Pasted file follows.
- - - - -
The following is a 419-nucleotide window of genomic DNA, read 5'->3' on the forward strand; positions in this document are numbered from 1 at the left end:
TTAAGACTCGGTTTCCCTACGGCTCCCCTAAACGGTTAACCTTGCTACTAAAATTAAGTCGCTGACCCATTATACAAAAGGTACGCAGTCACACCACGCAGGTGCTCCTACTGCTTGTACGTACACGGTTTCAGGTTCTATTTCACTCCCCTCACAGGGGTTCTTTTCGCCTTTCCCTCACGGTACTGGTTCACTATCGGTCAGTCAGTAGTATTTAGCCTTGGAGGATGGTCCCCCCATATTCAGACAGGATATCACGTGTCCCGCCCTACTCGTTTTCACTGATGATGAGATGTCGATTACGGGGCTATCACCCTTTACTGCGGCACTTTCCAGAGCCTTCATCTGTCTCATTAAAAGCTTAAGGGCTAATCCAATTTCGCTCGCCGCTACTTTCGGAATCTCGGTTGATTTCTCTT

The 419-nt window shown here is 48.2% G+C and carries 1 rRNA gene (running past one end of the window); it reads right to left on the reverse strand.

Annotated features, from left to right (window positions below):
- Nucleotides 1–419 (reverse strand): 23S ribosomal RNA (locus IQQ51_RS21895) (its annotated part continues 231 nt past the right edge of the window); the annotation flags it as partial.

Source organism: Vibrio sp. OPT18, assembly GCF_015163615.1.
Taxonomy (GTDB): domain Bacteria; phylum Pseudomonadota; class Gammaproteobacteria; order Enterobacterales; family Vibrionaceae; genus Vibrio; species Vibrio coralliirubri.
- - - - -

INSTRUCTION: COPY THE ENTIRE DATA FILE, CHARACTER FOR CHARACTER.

The following is a 419-nucleotide window of genomic DNA, read 5'->3' on the forward strand; positions in this document are numbered from 1 at the left end:
TTAAGACTCGGTTTCCCTACGGCTCCCCTAAACGGTTAACCTTGCTACTAAAATTAAGTCGCTGACCCATTATACAAAAGGTACGCAGTCACACCACGCAGGTGCTCCTACTGCTTGTACGTACACGGTTTCAGGTTCTATTTCACTCCCCTCACAGGGGTTCTTTTCGCCTTTCCCTCACGGTACTGGTTCACTATCGGTCAGTCAGTAGTATTTAGCCTTGGAGGATGGTCCCCCCATATTCAGACAGGATATCACGTGTCCCGCCCTACTCGTTTTCACTGATGATGAGATGTCGATTACGGGGCTATCACCCTTTACTGCGGCACTTTCCAGAGCCTTCATCTGTCTCATTAAAAGCTTAAGGGCTAATCCAATTTCGCTCGCCGCTACTTTCGGAATCTCGGTTGATTTCTCTT

The 419-nt window shown here is 48.2% G+C and carries 1 rRNA gene (running past one end of the window); it reads right to left on the reverse strand.

Annotated features, from left to right (window positions below):
- Nucleotides 1–419 (reverse strand): 23S ribosomal RNA (locus IQQ51_RS21895) (its annotated part continues 231 nt past the right edge of the window); the annotation flags it as partial.

Source organism: Vibrio sp. OPT18, assembly GCF_015163615.1.
Taxonomy (GTDB): domain Bacteria; phylum Pseudomonadota; class Gammaproteobacteria; order Enterobacterales; family Vibrionaceae; genus Vibrio; species Vibrio coralliirubri.